Conny Waters - AncientPages.com - This unusual figure is unique in a number of ways. It represents a winged half-human and half-animal creature credited with supernatural powers. It is made of silver and electrum and dates back to the latter half of the 3rd millennium B.C.
The figure is about 12 cm high up to the top of the head.
As you can see this being squats with his left knee up, directs his face slightly upward and extends his both arms forward.
A pair of large electrum wings, with engraved sword-shaped feathers, come out from each side of his upper arms. Each limb has four talons at its end. The figure's hair is shown in tufts by a herringbone-like pattern over its back, and his face, including the forehead and ears as well as the base of the neck, are covered by thin electrum sheet.
Unusual winged half-human and half-animal creature. Image credit: Miho Museum
The small electrum figure sits straight, with firmly folded hind limbs with both legs shown to the right and left. Each limb has a hoof of the ungulate type at its end. The figure's right arm is held up with the bottom of the hoof directed forward while its left arm is held with the bottom of the hoof directed toward the abdomen.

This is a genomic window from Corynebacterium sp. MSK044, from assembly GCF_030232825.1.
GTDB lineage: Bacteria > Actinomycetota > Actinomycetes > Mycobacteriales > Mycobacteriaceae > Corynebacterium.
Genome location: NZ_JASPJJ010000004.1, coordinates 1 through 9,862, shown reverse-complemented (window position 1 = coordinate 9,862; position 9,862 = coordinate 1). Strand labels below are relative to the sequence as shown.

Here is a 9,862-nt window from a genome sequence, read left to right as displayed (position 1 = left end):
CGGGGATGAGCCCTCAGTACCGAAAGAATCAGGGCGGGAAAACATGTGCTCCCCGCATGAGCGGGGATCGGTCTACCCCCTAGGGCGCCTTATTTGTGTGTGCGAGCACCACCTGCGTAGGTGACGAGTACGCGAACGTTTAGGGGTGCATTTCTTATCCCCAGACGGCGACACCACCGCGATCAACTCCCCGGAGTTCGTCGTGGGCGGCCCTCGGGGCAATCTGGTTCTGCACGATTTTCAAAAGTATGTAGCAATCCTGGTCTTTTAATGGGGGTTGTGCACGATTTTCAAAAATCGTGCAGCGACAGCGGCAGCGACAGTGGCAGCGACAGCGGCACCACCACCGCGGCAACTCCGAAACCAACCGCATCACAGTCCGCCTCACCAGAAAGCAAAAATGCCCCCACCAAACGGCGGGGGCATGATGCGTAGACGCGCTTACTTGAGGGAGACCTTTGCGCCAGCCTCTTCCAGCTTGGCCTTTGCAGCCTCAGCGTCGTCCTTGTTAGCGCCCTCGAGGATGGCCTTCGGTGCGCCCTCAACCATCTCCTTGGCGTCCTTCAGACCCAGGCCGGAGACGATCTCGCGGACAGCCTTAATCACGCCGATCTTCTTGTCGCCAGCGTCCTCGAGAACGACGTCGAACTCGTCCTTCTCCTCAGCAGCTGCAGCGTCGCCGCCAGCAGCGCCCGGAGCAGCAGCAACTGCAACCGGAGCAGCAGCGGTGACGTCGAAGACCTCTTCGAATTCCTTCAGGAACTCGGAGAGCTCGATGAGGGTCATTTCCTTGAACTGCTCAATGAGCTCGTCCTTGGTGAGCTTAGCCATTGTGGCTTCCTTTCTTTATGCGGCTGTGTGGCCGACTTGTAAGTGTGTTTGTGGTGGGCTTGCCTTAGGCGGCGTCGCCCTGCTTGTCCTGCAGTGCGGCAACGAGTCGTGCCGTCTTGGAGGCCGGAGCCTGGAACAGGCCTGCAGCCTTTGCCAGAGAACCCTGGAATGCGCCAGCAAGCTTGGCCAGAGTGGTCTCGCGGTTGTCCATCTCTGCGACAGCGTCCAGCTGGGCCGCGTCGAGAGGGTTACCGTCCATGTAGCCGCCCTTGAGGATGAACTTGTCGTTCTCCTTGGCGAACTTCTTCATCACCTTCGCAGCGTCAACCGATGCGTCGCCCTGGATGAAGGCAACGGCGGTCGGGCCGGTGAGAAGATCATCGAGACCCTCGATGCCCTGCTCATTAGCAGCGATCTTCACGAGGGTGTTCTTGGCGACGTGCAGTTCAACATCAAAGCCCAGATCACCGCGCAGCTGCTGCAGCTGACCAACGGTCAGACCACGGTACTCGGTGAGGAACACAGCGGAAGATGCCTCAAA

The head has two three-forked ox-like horns, and slightly wavy hair is parted in the middle and hangs over the back.
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Based on current archaeological discoveries, no similar example of this horn type is known as yet. It shouldn't be dismissed that a threefold horn or horn tassel may have been intended.
There are however examples of the similar statues representing the Mesopotamian style in southern Iran. One of them is a small copper figure of the 3rd millennium B.C. which is considered to derive from Elam.
The creature is slightly similar to the lamassu, an Assyrian protective deity, often depicted as having a human's head, a body of an ox or a lion, and bird's wings.
Lamassu - Image credit: Wikipedia
It is not unusual to encounter representation of the hair in the silver figure of eastern Iranian art. Half-naked figures are also commonly seen in ancient West Asian art, and the squatting or straight posture in figures wearing large girdles and kilts is found particularly in cylinder seals and stone vessels of southeastern Iran.
First version of this article was originally published on June 5, 2015
Written by Conny Waters – AncientPages.com Staff Writer
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